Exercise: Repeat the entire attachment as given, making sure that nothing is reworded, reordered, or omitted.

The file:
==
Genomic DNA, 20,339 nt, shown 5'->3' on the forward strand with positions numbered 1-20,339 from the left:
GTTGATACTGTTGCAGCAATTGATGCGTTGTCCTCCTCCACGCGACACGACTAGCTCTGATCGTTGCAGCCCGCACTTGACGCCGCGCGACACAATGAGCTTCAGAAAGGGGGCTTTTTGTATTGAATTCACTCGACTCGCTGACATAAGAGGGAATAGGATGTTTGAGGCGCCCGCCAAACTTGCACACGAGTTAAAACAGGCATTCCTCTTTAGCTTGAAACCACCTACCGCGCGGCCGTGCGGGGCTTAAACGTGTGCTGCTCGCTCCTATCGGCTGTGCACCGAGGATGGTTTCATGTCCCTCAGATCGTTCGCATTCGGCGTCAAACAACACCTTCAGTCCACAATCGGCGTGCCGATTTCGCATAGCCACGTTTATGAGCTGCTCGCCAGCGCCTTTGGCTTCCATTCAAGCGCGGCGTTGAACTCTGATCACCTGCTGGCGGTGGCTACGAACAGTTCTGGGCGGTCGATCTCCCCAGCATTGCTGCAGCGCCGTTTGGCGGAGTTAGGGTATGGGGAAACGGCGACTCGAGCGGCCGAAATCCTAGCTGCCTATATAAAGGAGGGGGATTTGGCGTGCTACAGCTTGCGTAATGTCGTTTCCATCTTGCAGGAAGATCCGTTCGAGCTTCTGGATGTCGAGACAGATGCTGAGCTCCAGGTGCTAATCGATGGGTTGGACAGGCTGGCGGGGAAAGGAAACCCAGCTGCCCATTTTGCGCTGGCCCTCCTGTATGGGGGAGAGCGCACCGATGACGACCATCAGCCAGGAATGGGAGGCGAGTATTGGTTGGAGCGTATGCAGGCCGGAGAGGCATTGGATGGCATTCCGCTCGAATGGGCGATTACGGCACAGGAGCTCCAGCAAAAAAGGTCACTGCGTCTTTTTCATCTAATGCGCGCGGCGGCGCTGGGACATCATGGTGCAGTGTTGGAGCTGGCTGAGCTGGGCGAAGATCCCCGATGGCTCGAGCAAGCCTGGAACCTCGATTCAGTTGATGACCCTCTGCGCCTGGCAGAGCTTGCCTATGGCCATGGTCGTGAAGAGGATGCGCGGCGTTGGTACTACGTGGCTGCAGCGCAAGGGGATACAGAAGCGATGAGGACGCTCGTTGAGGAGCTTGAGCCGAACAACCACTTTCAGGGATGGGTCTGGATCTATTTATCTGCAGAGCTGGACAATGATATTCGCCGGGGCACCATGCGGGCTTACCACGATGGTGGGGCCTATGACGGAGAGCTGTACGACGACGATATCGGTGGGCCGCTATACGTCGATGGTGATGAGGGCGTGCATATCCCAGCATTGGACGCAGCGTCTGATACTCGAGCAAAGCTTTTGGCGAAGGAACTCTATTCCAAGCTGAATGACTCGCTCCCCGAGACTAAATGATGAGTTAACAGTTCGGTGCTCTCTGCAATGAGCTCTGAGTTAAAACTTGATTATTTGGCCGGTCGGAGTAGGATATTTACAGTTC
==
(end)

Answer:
Genomic DNA, 20,339 nt, shown 5'->3' on the forward strand with positions numbered 1-20,339 from the left:
GTTGATACTGTTGCAGCAATTGATGCGTTGTCCTCCTCCACGCGACACGACTAGCTCTGATCGTTGCAGCCCGCACTTGACGCCGCGCGACACAATGAGCTTCAGAAAGGGGGCTTTTTGTATTGAATTCACTCGACTCGCTGACATAAGAGGGAATAGGATGTTTGAGGCGCCCGCCAAACTTGCACACGAGTTAAAACAGGCATTCCTCTTTAGCTTGAAACCACCTACCGCGCGGCCGTGCGGGGCTTAAACGTGTGCTGCTCGCTCCTATCGGCTGTGCACCGAGGATGGTTTCATGTCCCTCAGATCGTTCGCATTCGGCGTCAAACAACACCTTCAGTCCACAATCGGCGTGCCGATTTCGCATAGCCACGTTTATGAGCTGCTCGCCAGCGCCTTTGGCTTCCATTCAAGCGCGGCGTTGAACTCTGATCACCTGCTGGCGGTGGCTACGAACAGTTCTGGGCGGTCGATCTCCCCAGCATTGCTGCAGCGCCGTTTGGCGGAGTTAGGGTATGGGGAAACGGCGACTCGAGCGGCCGAAATCCTAGCTGCCTATATAAAGGAGGGGGATTTGGCGTGCTACAGCTTGCGTAATGTCGTTTCCATCTTGCAGGAAGATCCGTTCGAGCTTCTGGATGTCGAGACAGATGCTGAGCTCCAGGTGCTAATCGATGGGTTGGACAGGCTGGCGGGGAAAGGAAACCCAGCTGCCCATTTTGCGCTGGCCCTCCTGTATGGGGGAGAGCGCACCGATGACGACCATCAGCCAGGAATGGGAGGCGAGTATTGGTTGGAGCGTATGCAGGCCGGAGAGGCATTGGATGGCATTCCGCTCGAATGGGCGATTACGGCACAGGAGCTCCAGCAAAAAAGGTCACTGCGTCTTTTTCATCTAATGCGCGCGGCGGCGCTGGGACATCATGGTGCAGTGTTGGAGCTGGCTGAGCTGGGCGAAGATCCCCGATGGCTCGAGCAAGCCTGGAACCTCGATTCAGTTGATGACCCTCTGCGCCTGGCAGAGCTTGCCTATGGCCATGGTCGTGAAGAGGATGCGCGGCGTTGGTACTACGTGGCTGCAGCGCAAGGGGATACAGAAGCGATGAGGACGCTCGTTGAGGAGCTTGAGCCGAACAACCACTTTCAGGGATGGGTCTGGATCTATTTATCTGCAGAGCTGGACAATGATATTCGCCGGGGCACCATGCGGGCTTACCACGATGGTGGGGCCTATGACGGAGAGCTGTACGACGACGATATCGGTGGGCCGCTATACGTCGATGGTGATGAGGGCGTGCATATCCCAGCATTGGACGCAGCGTCTGATACTCGAGCAAAGCTTTTGGCGAAGGAACTCTATTCCAAGCTGAATGACTCGCTCCCCGAGACTAAATGATGAGTTAACAGTTCGGTGCTCTCTGCAATGAGCTCTGAGTTAAAACTTGATTATTTGGCCGGTCGGAGTAGGATATTTACAGTTC